Rural America a focus for bipartisan health caucus formed in U.S. House

By Samantha Dietel, Michigan Advance

A bipartisan congressional caucus aims to improve accessibility to quality health care and services in rural U.S. communities.

The Bipartisan Rural Health Caucus had its first meeting Sept. 20 and serves as a forum for U.S. representatives to promote legislation and policy actions regarding rural health. Members came together to discuss the issues their rural communities face.

There will be opportunities for members of the caucus to hear from patients, providers and health advocates about this issue, according to a press release from Rep. Mark Green, a Tennessee Republican. Carrie Cochran-McClain, chief policy officer of the National Rural Health Association, spoke at the first meeting.

The caucus will highlight potential policy solutions, including “stemming hospital closures, ensuring fair and adequate reimbursement rates, strengthening the health workforce, reducing health inequities and expanding telehealth and other innovative care delivery models” according to Green’s press release.

U.S. Reps. Jill Tokuda, a Hawaii Democrat, and Diana Harshbarger, a Tennessee Republican, serve as co-chairs of the caucus, which currently has 34 members made up of both Democrats and Republicans from across the country.

“A bunch of us decided it was time to pay closer attention to our rural communities, especially in terms of health,” Rep. Andrea Salinas, an Oregon Democrat and founding member of the caucus, told States Newsroom.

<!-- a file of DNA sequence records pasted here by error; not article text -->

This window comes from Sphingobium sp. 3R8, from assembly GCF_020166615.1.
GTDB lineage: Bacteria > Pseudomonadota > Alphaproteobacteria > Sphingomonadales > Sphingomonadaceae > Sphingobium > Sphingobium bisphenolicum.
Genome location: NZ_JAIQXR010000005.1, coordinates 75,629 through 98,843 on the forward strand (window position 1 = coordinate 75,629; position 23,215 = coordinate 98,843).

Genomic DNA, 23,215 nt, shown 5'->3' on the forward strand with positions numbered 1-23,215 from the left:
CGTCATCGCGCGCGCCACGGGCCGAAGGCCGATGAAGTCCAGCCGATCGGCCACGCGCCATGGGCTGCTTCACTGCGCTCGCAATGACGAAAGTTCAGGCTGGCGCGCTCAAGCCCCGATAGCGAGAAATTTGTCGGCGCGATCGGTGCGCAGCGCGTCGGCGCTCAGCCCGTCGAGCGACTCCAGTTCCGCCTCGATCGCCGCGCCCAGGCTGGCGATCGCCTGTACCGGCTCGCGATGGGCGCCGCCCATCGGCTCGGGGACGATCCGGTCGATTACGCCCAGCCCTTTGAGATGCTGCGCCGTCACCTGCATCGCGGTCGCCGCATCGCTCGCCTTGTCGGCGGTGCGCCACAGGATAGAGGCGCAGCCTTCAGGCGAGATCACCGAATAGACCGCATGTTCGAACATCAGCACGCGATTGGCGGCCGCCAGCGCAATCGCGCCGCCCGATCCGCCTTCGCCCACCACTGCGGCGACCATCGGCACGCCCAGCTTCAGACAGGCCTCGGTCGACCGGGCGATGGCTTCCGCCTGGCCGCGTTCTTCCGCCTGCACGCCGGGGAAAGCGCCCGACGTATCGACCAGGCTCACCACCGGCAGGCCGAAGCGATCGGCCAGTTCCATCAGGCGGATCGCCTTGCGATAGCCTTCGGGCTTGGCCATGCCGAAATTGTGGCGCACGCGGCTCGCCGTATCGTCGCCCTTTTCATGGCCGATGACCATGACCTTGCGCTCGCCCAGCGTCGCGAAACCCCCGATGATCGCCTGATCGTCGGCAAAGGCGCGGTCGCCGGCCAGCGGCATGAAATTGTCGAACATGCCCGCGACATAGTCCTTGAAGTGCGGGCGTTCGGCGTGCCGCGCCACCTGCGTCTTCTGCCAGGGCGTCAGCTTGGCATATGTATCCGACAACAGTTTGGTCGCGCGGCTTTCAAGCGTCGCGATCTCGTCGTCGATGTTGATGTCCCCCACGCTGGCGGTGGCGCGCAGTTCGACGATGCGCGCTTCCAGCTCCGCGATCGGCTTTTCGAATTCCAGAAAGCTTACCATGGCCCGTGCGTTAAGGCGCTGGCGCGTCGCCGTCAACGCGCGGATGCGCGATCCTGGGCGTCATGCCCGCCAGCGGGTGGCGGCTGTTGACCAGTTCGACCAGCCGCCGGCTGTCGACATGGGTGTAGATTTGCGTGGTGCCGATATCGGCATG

Harshbarger said that as a community pharmacist for over 30 years, she was proud to join this initiative “to highlight the needs of patients and health care professionals in rural and remote areas.”

“I look forward to working with my counterparts to address issues such as workforce shortages, supply scarcities, limited access to care and other health care challenges to improve patient outcomes,” Harshbarger said in a statement.

Struggling rural communities

Approximately 66.3 million people, or 20% of the national population, live in rural communities, according to the U.S. Census Bureau.

The COVID-19 pandemic brought greater attention to the obstacles rural communities face when it comes to health care. Many people in rural areas experience health care shortages and have to travel long distances to receive care.

“No one should have to travel for hours through treacherous terrain to see a doctor. But for so many in rural Oregon, this is simply reality,” Salinas said in a press release.

Salinas said that amid Oregon’s mental health and substance use crisis, “it’s even more critical that we address these issues now.”

Oregon’s 6th District, which Salinas represents, has experienced additional closures of health facilities in its rural areas, she said. Her district includes rural communities in Polk, Marion and Yamhill counties.